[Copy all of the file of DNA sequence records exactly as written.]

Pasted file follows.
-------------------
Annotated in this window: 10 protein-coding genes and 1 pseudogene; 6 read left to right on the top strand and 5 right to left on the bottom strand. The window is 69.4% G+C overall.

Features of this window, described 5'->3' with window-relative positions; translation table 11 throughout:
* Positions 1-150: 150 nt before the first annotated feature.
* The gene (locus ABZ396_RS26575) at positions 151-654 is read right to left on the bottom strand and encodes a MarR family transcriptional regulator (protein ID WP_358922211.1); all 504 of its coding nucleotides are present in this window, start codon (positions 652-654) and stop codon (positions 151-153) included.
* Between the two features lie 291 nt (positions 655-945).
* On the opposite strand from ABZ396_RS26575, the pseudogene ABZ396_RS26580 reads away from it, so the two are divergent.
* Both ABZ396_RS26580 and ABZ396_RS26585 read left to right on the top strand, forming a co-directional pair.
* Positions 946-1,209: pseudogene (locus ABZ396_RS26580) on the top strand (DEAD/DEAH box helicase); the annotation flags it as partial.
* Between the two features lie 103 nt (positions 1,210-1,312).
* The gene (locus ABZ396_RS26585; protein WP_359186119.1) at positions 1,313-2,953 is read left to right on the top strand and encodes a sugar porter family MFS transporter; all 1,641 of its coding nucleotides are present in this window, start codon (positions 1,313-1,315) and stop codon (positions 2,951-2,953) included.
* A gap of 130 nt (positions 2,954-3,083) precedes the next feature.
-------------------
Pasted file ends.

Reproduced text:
Annotated in this window: 10 protein-coding genes and 1 pseudogene; 6 read left to right on the top strand and 5 right to left on the bottom strand. The window is 69.4% G+C overall.

Features of this window, described 5'->3' with window-relative positions; translation table 11 throughout:
* Positions 1-150: 150 nt before the first annotated feature.
* The gene (locus ABZ396_RS26575) at positions 151-654 is read right to left on the bottom strand and encodes a MarR family transcriptional regulator (protein ID WP_358922211.1); all 504 of its coding nucleotides are present in this window, start codon (positions 652-654) and stop codon (positions 151-153) included.
* Between the two features lie 291 nt (positions 655-945).
* On the opposite strand from ABZ396_RS26575, the pseudogene ABZ396_RS26580 reads away from it, so the two are divergent.
* Both ABZ396_RS26580 and ABZ396_RS26585 read left to right on the top strand, forming a co-directional pair.
* Positions 946-1,209: pseudogene (locus ABZ396_RS26580) on the top strand (DEAD/DEAH box helicase); the annotation flags it as partial.
* Between the two features lie 103 nt (positions 1,210-1,312).
* The gene (locus ABZ396_RS26585; protein WP_359186119.1) at positions 1,313-2,953 is read left to right on the top strand and encodes a sugar porter family MFS transporter; all 1,641 of its coding nucleotides are present in this window, start codon (positions 1,313-1,315) and stop codon (positions 2,951-2,953) included.
* A gap of 130 nt (positions 2,954-3,083) precedes the next feature.